What Every Small Business Owner Should Know About Premises Liability

If you’re a small business owner and work from a building that’s open to the public, then you need to know about premises liability. Premises liability is a legal term used in personal injury cases when something defective or unsafe in a person’s premises causes another person injury or harm.

The person who has been injured can then claim compensation from the building’s owner. A personal injury lawsuit can be very costly, especially if you’re a small business owner that’s just starting out, which is exactly why you need to know how to avoid them.

In this article, you will find out everything you need to know as a small business owner about premises liability.

You Are Responsible!

Legally, you are responsible for every single customer, employee, client, or vendor who steps inside your business. Because of this, it’s your responsibility to ensure that they’re protected and that there’s nothing unsafe lying around.

There are even limited protections available to trespassers and burglars. If a trespasser breaks into your property and is injured because of your negligence, they can actually sue you!

It’s important you know that you are responsible even if you’re just renting. It’s your responsibility, not your landlord’s responsibility. As the custodian of the building, you’re in charge of ensuring maintenance is performed.

With all of that said, just because you’re responsible for every person who steps into your business, that doesn’t mean you’re responsible for every accident that takes place.

According to the legal specialists from Bentonville Personal Injury Lawyers, when the accident was somebody else’s fault, you shouldn’t be held accountable. If a person causes an accident themselves then even if they try to sue you, there’s very little chance that you will end up paying compensation to them.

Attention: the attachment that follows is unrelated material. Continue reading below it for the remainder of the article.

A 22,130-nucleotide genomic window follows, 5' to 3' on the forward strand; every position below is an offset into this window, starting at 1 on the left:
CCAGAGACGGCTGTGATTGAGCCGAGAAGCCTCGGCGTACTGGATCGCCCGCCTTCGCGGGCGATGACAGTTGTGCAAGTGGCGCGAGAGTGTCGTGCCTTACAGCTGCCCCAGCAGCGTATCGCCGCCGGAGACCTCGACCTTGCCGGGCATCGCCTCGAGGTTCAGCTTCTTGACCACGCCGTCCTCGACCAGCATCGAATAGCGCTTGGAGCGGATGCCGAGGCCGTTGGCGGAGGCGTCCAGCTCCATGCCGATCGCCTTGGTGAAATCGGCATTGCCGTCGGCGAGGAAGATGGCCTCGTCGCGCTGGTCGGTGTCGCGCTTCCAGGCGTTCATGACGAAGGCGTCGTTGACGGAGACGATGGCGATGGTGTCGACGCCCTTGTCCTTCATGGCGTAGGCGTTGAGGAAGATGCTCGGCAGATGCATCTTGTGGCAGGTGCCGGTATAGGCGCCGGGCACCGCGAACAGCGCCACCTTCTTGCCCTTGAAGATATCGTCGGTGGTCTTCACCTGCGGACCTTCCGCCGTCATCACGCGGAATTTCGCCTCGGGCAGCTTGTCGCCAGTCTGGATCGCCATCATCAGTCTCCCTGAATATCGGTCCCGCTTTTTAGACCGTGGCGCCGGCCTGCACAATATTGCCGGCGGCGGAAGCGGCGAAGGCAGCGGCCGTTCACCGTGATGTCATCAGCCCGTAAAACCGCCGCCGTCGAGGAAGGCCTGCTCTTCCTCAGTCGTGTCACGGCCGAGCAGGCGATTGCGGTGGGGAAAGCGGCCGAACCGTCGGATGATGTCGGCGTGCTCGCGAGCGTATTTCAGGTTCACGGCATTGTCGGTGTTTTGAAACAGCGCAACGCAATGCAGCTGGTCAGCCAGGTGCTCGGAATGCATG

Lots of business owners wrongly believe that they can only be held accountable if people slip, trip, or fall in their buildings. This is not true. You can be held accountable for any injury that’s caused by your negligence. Essentially, any injury that could have been prevented is included under premises liability.

This could include things like cat scratches [if you let a pet cat roam the business], electric shocks, and leaks. It’s important to meticulously go through your business, eliminating any potential threats. There are people out there who will intentionally exploit flaws in a building in order to claim compensation.

Commercial General Liability Insurance

In addition to having a good lawyer on retainer, you should have commercial general liability insurance. These policies will protect you against personal injury or property damage claims. You can find very reasonably priced policies that cover you for millions of dollars.

Commercial general liability insurance is an investment into the future of your business. While you may think that it’s unnecessary if you find yourself facing a personal injury lawsuit you will have wished that you had it. Make sure to shop around and compare deals when you’re looking for any type of insurance.